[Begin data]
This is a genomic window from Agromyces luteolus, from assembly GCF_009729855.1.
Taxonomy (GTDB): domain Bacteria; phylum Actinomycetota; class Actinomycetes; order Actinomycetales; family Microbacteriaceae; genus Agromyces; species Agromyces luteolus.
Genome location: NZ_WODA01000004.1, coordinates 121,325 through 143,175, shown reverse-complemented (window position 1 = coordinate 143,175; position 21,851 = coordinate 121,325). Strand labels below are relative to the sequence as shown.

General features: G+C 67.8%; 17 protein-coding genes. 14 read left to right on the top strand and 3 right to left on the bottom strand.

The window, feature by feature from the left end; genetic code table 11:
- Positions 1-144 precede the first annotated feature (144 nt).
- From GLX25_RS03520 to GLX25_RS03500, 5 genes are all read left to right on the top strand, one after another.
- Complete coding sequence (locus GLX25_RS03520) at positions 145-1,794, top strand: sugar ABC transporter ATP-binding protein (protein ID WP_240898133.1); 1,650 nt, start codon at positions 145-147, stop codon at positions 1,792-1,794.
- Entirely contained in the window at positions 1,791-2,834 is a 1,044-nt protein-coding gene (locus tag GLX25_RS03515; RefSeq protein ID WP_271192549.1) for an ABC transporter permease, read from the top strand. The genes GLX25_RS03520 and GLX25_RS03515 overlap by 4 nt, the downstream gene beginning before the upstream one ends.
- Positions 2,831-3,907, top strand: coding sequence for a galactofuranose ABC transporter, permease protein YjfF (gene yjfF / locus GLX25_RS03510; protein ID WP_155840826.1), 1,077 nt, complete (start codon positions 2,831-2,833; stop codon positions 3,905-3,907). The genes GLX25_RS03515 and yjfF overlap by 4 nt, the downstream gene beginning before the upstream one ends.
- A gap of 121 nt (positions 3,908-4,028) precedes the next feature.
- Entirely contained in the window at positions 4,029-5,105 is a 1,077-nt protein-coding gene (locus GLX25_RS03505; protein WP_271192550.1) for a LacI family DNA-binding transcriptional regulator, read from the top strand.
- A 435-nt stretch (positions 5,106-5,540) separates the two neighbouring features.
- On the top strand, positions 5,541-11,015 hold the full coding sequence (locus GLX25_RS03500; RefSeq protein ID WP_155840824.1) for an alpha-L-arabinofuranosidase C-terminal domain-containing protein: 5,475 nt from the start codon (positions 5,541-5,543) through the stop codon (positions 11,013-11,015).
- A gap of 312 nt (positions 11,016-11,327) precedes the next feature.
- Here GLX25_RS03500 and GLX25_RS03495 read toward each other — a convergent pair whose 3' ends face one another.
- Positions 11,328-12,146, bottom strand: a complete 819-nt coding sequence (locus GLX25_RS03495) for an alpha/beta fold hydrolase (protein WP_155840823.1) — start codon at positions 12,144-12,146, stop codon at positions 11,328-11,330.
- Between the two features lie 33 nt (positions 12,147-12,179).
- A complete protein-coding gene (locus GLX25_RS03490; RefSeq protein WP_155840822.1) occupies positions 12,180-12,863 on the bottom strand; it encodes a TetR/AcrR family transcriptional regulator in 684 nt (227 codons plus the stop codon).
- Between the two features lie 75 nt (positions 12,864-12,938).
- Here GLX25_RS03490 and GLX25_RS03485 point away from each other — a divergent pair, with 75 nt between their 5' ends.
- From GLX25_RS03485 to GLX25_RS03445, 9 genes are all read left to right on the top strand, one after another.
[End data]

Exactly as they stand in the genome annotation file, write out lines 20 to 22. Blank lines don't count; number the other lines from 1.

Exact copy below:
- Between the two features lie 75 nt (positions 12,864-12,938).
- Here GLX25_RS03490 and GLX25_RS03485 point away from each other — a divergent pair, with 75 nt between their 5' ends.
- From GLX25_RS03485 to GLX25_RS03445, 9 genes are all read left to right on the top strand, one after another.